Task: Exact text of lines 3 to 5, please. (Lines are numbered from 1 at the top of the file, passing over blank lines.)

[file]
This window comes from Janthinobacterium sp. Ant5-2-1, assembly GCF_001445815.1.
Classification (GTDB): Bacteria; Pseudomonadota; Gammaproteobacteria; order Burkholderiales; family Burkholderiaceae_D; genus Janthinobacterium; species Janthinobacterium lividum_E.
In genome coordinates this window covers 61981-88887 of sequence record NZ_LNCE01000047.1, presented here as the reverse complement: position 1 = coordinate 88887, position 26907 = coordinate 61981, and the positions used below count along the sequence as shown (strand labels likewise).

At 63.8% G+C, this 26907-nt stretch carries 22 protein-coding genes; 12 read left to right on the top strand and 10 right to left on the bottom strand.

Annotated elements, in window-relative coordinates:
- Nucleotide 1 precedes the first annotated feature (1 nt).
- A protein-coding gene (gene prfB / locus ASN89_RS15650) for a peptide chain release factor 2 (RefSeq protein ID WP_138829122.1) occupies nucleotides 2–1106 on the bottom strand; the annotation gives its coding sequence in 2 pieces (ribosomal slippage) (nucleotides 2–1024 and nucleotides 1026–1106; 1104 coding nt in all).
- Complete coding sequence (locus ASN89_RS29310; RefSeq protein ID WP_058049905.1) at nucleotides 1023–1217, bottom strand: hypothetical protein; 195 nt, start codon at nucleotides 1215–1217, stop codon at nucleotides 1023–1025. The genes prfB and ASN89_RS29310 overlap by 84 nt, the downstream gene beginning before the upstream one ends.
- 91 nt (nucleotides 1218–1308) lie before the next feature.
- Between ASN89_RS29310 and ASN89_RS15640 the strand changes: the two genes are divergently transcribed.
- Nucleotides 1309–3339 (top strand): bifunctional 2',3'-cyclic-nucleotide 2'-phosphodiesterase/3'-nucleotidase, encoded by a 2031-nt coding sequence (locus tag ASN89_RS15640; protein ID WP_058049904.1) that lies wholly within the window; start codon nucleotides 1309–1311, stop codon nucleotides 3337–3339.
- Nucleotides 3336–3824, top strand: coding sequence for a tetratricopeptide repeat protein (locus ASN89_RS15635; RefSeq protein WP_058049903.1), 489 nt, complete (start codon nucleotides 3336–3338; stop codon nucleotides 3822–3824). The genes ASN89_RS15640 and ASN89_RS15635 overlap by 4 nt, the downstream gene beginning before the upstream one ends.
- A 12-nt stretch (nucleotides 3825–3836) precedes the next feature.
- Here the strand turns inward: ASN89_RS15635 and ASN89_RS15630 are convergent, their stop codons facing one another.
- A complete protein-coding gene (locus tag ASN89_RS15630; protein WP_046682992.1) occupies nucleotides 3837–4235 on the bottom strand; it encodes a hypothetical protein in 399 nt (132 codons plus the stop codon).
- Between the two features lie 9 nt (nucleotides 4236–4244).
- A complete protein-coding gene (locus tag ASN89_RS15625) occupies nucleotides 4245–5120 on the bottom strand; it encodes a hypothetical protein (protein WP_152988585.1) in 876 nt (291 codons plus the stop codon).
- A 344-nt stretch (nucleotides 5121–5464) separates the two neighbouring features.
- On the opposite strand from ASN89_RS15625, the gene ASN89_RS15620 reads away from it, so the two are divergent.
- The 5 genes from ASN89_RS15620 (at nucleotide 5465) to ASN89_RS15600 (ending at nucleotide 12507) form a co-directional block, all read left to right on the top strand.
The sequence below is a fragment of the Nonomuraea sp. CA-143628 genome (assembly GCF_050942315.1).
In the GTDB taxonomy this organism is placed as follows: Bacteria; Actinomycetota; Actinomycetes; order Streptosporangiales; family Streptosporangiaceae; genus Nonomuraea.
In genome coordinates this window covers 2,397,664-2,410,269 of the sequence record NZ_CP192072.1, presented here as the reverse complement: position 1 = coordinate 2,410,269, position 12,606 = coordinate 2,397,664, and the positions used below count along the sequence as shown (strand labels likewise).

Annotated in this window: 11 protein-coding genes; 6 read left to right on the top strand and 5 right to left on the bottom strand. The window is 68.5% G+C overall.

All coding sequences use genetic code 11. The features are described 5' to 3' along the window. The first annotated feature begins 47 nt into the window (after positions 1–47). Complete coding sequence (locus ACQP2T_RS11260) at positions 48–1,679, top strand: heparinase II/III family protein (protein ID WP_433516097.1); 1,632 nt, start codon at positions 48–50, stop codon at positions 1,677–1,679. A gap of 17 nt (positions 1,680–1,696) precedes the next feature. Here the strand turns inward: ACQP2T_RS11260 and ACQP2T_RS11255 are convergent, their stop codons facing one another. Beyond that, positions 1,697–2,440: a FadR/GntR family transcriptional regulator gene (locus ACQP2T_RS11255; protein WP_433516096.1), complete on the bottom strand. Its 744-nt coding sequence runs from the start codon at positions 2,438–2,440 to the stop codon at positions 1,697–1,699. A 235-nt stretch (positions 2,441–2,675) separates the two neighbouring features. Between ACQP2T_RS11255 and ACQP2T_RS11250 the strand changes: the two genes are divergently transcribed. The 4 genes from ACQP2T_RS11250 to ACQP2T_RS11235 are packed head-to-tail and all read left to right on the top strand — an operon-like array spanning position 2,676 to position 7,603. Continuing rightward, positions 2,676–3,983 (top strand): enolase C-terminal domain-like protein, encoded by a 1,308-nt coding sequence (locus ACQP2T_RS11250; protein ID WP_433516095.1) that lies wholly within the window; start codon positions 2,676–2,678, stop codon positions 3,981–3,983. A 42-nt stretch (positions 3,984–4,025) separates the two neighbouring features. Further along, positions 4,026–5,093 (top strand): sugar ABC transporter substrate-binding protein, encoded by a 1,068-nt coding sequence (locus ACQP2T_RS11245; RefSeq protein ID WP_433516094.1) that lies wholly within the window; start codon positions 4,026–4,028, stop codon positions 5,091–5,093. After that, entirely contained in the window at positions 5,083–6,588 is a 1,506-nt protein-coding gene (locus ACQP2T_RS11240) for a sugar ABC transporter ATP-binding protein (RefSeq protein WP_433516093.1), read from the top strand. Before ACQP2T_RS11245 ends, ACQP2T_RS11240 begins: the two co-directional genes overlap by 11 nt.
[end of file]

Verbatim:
In genome coordinates this window covers 61981-88887 of sequence record NZ_LNCE01000047.1, presented here as the reverse complement: position 1 = coordinate 88887, position 26907 = coordinate 61981, and the positions used below count along the sequence as shown (strand labels likewise).

At 63.8% G+C, this 26907-nt stretch carries 22 protein-coding genes; 12 read left to right on the top strand and 10 right to left on the bottom strand.

Annotated elements, in window-relative coordinates: